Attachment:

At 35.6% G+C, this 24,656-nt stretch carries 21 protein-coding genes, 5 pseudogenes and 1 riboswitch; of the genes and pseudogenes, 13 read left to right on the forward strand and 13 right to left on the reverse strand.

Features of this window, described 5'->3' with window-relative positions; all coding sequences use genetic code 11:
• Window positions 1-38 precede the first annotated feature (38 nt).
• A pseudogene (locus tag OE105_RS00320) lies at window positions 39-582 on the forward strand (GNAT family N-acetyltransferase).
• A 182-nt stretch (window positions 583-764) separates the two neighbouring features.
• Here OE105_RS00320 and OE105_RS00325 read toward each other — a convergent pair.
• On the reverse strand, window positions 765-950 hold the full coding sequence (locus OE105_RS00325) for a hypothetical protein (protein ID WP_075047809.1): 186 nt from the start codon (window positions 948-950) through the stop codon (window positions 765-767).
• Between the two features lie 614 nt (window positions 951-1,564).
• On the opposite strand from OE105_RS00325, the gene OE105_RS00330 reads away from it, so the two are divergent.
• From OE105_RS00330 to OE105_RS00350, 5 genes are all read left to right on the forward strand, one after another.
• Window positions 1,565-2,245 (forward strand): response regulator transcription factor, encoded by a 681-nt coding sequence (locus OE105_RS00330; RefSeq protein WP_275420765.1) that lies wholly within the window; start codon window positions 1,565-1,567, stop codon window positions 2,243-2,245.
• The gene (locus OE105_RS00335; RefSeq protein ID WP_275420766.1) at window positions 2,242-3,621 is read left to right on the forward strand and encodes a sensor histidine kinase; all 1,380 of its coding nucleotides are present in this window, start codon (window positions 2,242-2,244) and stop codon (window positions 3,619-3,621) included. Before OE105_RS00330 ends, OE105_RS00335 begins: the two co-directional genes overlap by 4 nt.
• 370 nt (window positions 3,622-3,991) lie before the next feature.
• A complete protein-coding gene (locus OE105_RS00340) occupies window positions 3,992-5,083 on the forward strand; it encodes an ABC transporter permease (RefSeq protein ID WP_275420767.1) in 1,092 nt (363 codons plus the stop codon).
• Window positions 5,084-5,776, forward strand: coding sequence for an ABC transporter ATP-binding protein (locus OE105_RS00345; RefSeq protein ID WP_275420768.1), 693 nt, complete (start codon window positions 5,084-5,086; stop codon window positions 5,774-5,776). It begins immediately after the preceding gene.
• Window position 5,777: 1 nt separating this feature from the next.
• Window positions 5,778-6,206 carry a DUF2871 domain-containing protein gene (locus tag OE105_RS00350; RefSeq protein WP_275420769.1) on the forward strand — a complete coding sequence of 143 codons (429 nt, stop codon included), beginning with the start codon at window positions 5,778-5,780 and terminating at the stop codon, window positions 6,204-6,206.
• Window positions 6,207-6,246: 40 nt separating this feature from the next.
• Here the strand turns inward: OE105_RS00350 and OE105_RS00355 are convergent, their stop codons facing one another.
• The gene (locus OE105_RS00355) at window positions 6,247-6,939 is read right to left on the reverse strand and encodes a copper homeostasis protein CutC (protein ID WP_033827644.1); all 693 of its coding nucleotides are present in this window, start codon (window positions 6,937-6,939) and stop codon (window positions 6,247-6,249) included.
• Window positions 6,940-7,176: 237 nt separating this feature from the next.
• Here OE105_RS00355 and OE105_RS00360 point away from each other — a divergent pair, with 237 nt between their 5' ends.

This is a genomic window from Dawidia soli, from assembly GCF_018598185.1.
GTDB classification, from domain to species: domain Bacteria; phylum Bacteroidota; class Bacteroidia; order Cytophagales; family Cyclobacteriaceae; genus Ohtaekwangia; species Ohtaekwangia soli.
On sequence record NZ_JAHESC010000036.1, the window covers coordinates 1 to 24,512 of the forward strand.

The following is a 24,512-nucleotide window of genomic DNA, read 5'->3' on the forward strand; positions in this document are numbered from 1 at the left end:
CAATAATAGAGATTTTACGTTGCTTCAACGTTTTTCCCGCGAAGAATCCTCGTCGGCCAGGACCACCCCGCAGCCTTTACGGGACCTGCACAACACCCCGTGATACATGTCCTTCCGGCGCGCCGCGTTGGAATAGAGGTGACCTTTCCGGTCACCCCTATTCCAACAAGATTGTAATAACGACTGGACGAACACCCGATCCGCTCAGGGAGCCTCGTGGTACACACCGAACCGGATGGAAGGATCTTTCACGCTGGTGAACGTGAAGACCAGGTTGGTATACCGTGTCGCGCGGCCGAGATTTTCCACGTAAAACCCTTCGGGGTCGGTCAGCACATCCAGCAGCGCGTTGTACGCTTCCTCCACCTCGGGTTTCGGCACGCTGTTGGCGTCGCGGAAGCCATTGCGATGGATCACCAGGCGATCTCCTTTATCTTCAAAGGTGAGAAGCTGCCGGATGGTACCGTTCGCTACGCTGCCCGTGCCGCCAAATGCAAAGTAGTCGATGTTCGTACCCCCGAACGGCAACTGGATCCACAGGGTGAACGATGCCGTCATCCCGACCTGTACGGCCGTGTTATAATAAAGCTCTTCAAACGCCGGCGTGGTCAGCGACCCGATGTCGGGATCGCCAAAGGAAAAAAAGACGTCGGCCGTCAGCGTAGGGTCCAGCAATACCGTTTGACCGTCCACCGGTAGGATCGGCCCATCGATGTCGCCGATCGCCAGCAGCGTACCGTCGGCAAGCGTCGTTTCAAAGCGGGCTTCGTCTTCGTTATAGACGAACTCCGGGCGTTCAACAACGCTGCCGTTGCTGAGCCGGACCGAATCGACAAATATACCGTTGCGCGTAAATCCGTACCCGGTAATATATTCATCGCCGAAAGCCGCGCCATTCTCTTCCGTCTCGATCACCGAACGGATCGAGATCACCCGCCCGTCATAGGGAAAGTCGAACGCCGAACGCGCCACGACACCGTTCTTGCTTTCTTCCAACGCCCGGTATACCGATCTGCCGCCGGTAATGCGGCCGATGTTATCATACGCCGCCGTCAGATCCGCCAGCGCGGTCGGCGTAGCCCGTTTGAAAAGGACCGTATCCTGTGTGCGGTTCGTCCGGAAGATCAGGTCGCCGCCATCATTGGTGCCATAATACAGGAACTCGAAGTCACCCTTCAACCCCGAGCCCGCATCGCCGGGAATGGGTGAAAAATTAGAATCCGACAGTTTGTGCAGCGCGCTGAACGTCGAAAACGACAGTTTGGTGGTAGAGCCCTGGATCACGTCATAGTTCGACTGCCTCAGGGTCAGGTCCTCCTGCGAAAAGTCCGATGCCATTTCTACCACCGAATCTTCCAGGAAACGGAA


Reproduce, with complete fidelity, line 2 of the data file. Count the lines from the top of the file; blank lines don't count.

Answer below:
Features of this window, described 5'->3' with window-relative positions; all coding sequences use genetic code 11: